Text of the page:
Day 9: Favourite Autistic-owned Business

My favourite autistic-owned business, right now, is Konfident Kidz . It is owned by Irishwoman Evaleen Whelton. The business consists mainly of classes for children, such as drama and social skills, as well as autism-specific classes. These are not your typical “change the autistic kids behaviour” social skills classes, but more designed to increase the autistic children’s self confidence and self advocacy. While having fun and making friends.

Disclaimer: I haven’t actually used the business myself as the kids classes don’t run in Galway (yet), though she is running a class for parents and professionals here soon (I think). Not sure if I’ll attend it as it’s mainly for non-autistics to learn about autistic ways of being. But maybe I’ll go along just to check it out.

I really wish Konfident Kidz classes and camps were available nationwide as I think autistic children and people who care about them would benefit greatly.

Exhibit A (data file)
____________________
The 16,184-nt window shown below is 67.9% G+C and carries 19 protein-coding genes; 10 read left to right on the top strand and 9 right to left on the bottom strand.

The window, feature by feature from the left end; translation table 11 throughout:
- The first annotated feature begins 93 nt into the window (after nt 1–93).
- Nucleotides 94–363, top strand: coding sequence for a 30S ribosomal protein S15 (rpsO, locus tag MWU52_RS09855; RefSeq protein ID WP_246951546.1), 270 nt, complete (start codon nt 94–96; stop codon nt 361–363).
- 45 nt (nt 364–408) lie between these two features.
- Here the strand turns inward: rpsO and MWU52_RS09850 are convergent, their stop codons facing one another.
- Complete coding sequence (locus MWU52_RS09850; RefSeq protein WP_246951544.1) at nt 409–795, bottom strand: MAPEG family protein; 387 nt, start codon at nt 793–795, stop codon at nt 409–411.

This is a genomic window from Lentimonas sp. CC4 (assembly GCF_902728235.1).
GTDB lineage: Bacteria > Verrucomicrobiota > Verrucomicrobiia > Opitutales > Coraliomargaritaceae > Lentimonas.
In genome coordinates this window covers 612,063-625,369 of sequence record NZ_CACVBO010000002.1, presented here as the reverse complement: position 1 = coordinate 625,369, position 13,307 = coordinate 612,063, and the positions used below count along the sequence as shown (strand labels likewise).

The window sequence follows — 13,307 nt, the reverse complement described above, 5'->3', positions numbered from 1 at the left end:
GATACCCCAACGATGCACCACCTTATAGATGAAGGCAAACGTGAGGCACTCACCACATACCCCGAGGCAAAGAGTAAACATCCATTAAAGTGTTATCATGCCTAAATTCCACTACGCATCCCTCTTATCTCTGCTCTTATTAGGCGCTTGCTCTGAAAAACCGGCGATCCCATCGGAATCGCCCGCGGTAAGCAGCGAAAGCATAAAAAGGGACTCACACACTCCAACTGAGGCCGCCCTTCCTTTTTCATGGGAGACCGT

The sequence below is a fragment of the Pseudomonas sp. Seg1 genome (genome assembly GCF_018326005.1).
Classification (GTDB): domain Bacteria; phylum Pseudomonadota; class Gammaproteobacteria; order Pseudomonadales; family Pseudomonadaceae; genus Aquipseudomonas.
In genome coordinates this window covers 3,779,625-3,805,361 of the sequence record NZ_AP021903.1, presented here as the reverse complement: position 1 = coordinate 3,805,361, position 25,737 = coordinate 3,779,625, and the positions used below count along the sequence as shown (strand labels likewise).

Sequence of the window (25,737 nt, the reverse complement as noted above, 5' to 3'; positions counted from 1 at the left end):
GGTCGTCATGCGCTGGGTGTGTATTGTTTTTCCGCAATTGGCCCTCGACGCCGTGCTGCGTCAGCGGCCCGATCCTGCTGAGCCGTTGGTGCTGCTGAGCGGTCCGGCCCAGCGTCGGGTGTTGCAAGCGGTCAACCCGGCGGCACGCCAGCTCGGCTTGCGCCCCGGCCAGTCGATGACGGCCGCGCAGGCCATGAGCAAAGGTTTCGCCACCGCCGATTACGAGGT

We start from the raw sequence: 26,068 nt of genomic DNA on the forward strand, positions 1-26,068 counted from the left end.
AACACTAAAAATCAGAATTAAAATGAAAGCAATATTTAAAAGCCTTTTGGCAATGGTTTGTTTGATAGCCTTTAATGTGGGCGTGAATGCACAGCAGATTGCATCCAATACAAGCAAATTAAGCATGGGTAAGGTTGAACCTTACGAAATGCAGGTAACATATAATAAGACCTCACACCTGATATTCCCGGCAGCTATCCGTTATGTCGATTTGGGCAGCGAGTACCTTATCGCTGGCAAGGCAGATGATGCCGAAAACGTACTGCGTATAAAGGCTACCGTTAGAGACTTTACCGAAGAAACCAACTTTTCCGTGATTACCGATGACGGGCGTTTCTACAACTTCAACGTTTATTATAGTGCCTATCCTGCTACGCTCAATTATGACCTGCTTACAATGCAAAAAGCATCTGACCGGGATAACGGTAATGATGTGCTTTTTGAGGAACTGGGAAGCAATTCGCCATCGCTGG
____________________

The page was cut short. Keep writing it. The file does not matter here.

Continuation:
Day 10: Sensory Life

All life is sensory. I think most people don’t think about how their senses effect everything to do with living their lives, unless of course their sensory reactions are different to the norm, as is the case for a lot of autistics. I used to think I didn’t have too many sensory issues, but that’s because I assumed my reactions were normal. But now that I pay more attention I realise I’m greatly effected by noise, light, temperature and smells. There’s places that are guaranteed to give me headaches. People wearing a lot of perfume will give me icky vibes. I can’t wear certain clothes due to their textures. I suffer from misophonia. I cannot bear rollercoasters.